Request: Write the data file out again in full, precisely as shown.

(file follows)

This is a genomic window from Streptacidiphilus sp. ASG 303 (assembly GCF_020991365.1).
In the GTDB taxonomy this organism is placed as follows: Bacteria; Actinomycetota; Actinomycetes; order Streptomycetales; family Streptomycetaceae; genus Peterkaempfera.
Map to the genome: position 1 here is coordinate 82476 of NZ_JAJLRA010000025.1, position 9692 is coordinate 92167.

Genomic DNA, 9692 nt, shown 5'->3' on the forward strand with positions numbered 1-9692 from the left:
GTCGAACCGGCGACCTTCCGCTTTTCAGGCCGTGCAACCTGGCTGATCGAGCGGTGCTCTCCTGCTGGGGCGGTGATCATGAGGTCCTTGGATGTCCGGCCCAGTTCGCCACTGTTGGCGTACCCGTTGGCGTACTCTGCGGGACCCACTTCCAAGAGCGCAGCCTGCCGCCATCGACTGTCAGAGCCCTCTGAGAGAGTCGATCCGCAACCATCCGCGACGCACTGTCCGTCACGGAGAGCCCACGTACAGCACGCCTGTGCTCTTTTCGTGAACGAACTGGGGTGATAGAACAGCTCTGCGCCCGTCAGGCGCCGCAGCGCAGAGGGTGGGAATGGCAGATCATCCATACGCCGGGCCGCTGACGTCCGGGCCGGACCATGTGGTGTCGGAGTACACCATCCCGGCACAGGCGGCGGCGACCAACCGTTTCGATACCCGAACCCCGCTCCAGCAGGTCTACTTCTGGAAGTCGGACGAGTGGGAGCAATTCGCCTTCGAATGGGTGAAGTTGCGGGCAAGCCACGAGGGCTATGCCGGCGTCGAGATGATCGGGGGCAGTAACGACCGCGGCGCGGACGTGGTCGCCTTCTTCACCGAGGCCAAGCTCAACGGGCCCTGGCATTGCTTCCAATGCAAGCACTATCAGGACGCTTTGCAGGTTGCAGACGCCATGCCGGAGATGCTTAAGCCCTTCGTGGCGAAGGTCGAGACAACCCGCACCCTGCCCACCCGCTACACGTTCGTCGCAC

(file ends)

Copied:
This is a genomic window from Streptacidiphilus sp. ASG 303 (assembly GCF_020991365.1).
In the GTDB taxonomy this organism is placed as follows: Bacteria; Actinomycetota; Actinomycetes; order Streptomycetales; family Streptomycetaceae; genus Peterkaempfera.
Map to the genome: position 1 here is coordinate 82476 of NZ_JAJLRA010000025.1, position 9692 is coordinate 92167.

Genomic DNA, 9692 nt, shown 5'->3' on the forward strand with positions numbered 1-9692 from the left:
GTCGAACCGGCGACCTTCCGCTTTTCAGGCCGTGCAACCTGGCTGATCGAGCGGTGCTCTCCTGCTGGGGCGGTGATCATGAGGTCCTTGGATGTCCGGCCCAGTTCGCCACTGTTGGCGTACCCGTTGGCGTACTCTGCGGGACCCACTTCCAAGAGCGCAGCCTGCCGCCATCGACTGTCAGAGCCCTCTGAGAGAGTCGATCCGCAACCATCCGCGACGCACTGTCCGTCACGGAGAGCCCACGTACAGCACGCCTGTGCTCTTTTCGTGAACGAACTGGGGTGATAGAACAGCTCTGCGCCCGTCAGGCGCCGCAGCGCAGAGGGTGGGAATGGCAGATCATCCATACGCCGGGCCGCTGACGTCCGGGCCGGACCATGTGGTGTCGGAGTACACCATCCCGGCACAGGCGGCGGCGACCAACCGTTTCGATACCCGAACCCCGCTCCAGCAGGTCTACTTCTGGAAGTCGGACGAGTGGGAGCAATTCGCCTTCGAATGGGTGAAGTTGCGGGCAAGCCACGAGGGCTATGCCGGCGTCGAGATGATCGGGGGCAGTAACGACCGCGGCGCGGACGTGGTCGCCTTCTTCACCGAGGCCAAGCTCAACGGGCCCTGGCATTGCTTCCAATGCAAGCACTATCAGGACGCTTTGCAGGTTGCAGACGCCATGCCGGAGATGCTTAAGCCCTTCGTGGCGAAGGTCGAGACAACCCGCACCCTGCCCACCCGCTACACGTTCGTCGCAC